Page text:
does not amount to making "errors so serious that counsel was not functioning

as the 'counsel' guaranteed the defendant by the Sixth Amendment,"

id. at 687,

or demonstrate that counsel's performance "fell below an objective standard of

reasonableness."

Id. at 688.

Thus, on this point, defendant failed to rebut the

"strong presumption that counsel's conduct [fell] within the wide range of

reasonable professional assistance[.]"

Id. at 689.

      There is no evidence whatsoever that defendant was forced to plead guilty

because his plea counsel withdrew.          Counsel did not withdraw until after


                                                                         A-3523-18T4
                                            4
defendant knowingly and intelligently pled guilty. We reach the conclusion—

as did the judge—that defendant pled guilty voluntarily, based on the exchange

between the judge and defendant in the plea transcript, which we quote in part.

            Q: Do you understand it will be very difficult to take
            this guilty plea back after I accept it?

            A: Yes.

                  ....

            Q: Has anyone threatened you, or pressured you, of
            badgered you, or coerced you in any way whatsoever
            [to] get you to plead guilty?

            A: No.

            Q: Is your plea of guilty entirely of your own free will?

            A: Yes.

                  ....

            Q: Are you, in fact, guilty of the crimes to which you're
            pleading guilty?

            A: Yes.

            Q: There's absolutely no doubt about that. Isn't that
            right, sir?

            A: Yeah.

            Q: Has [plea counsel] represented you during these
            proceedings, met with you, explained everything to
            you, and answered every single one of your questions?

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                                       5
             A: Yeah.

             Q: Are you absolutely satisfied with his services?

             A: Yes.

Thus, defendant failed to meet prong one of Strickland/Fritz.

      To satisfy the second Strickland/Fritz prong, a defendant must show "that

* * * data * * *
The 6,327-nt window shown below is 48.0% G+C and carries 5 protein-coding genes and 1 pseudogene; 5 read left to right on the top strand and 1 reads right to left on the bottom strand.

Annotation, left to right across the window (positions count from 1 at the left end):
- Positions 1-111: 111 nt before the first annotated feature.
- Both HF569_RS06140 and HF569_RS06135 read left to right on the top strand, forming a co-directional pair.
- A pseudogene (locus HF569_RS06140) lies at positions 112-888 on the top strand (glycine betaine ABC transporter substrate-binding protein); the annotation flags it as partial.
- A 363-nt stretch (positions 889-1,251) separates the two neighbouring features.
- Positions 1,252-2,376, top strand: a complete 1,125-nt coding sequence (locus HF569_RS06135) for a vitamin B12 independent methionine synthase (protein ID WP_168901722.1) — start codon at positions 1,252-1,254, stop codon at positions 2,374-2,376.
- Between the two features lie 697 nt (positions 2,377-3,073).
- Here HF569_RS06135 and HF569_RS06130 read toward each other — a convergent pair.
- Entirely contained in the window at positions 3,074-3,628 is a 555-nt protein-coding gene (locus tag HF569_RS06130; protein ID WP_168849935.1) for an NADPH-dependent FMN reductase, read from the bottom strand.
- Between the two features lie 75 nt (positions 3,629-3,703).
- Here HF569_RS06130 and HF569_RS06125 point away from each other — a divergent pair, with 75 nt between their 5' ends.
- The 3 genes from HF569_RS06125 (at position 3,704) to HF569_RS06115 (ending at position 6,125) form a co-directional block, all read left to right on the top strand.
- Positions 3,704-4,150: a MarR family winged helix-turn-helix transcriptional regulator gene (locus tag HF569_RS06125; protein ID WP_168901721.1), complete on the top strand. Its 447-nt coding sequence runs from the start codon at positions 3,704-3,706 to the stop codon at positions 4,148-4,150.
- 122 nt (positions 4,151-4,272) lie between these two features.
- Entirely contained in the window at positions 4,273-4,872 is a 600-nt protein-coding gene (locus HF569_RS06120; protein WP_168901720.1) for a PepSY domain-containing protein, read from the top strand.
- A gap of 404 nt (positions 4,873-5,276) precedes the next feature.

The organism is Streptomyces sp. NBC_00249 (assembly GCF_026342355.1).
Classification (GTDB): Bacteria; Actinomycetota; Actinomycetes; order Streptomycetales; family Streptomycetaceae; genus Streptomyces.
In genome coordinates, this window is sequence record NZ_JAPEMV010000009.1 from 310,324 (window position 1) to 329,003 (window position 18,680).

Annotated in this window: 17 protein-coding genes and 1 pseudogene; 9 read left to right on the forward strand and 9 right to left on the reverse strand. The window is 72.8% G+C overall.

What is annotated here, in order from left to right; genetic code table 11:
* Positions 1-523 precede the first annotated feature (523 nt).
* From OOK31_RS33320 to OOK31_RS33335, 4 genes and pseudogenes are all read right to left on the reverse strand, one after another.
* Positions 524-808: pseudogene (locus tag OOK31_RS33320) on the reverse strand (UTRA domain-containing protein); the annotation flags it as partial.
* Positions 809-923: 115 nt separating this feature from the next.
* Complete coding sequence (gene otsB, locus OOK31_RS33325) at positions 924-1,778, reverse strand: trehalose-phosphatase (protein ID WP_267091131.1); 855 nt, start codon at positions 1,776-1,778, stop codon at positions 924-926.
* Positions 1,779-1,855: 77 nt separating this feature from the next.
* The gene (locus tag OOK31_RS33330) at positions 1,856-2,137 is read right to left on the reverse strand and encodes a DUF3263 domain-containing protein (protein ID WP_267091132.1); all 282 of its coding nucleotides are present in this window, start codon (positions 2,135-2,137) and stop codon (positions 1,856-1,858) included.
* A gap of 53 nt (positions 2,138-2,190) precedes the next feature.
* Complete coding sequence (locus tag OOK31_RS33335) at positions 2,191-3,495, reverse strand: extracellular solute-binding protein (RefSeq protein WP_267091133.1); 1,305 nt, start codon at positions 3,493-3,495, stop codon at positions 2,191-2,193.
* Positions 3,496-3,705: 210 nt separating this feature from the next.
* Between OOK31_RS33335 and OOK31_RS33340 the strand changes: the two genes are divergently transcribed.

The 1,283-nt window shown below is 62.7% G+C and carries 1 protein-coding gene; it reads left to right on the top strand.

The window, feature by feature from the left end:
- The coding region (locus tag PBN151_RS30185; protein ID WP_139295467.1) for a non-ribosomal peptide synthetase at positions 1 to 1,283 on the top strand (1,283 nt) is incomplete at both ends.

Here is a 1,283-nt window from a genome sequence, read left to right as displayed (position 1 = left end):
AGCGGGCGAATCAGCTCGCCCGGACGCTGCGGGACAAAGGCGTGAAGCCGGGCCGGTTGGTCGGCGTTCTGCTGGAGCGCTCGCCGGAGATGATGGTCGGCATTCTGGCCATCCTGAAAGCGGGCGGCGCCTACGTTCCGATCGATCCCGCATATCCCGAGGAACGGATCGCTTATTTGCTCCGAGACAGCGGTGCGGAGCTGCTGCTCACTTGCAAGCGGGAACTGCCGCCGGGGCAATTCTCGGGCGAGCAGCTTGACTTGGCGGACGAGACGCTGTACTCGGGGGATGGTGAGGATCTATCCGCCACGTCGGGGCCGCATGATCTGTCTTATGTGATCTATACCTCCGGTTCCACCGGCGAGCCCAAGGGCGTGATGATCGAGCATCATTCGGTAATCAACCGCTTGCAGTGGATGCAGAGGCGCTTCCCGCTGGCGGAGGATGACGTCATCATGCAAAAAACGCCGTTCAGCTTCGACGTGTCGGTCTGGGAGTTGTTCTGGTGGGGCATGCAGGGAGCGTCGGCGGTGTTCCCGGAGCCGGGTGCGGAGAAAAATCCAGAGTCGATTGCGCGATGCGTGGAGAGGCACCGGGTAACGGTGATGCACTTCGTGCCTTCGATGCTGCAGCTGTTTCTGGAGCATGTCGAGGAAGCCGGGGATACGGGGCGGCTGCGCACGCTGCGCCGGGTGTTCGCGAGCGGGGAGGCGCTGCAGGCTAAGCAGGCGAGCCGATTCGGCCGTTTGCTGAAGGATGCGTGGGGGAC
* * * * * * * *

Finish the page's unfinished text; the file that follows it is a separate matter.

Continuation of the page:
counsel's errors were so serious as to deprive the defendant of a fair trial, a trial

whose result is reliable."

Id. at 687.

A defendant must establish "a reasonable

probability that, but for counsel's unprofessional errors, the result of the

proceeding would have been different. A reasonable probability is a probability

sufficient to undermine confidence in the outcome."

Id. at 694.

"[I]f counsel's

performance has been so deficient as to create a reasonable probability that these

deficiencies materially contributed to defendant's conviction, the constitutional

right will have been violated." 

Fritz, 105 N.J. at 58

. Both the United States

Supreme Court and the New Jersey Supreme Court have extended the

Strickland/Fritz test to challenges of guilty pleas based on ineffective assistance

of counsel. Lafler v. Cooper, 

566 U.S. 156

, 162-63 (2012); Missouri v. Frye,

566 U.S. 134

, 140 (2012); State v. DiFrisco, 

137 N.J. 434

, 456-57 (1994).

Defendant must demonstrate with "reasonable probability" that the result would



                                                                             A-3523-18T4
                                         6
have been different had he received proper advice from his attorney. 

Lafler, 566 U.S. at 163

(quoting 

Strickland, 466 U.S. at 694

).

      Defendant has not met prong two of Strickland/Fritz. As part of the plea

agreement, plea counsel successfully convinced the State to dismiss eleven

additional counts in the indictment.         His legal representation resulted in

defendant avoiding substantial prison exposure, including the imposition of

consecutive sentences pertaining to four victims. Instead, he received a twelve-

year prison term, concurrent to a pending matter in another county, subject to

the No Early Release Act, N.J.S.A. 2C:43-7.2, which was three years less than

the State's plea recommendation.      Indeed, defendant suffered no prejudice

whatsoever when a public defender appeared on his behalf at sentencing.

      Finally, an evidentiary hearing was not warranted. A defendant is only

entitled to an evidentiary hearing when he "has presented a prima facie [case] in

support of [PCR]," State v. Marshall, 

148 N.J. 89

, 158 (1997) (first alteration in

original) (quoting State v. Preciose, 

129 N.J. 451

, 462 (1992)), meaning that a

defendant must demonstrate "a reasonable likelihood that his . . . claim will

ultimately succeed on the merits."

Ibid. The defendant bears

the burden of

establishing a prima facie case. State v. Gaitan, 

209 N.J. 339

, 350 (2012).

Defendant did not satisfy this burden.


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                                         7
      To the extent we have not addressed defendant's arguments, we conclude

they are without sufficient merit to warrant discussion in a written opinion. R.

2:11-3(e)(2).

      Affirmed.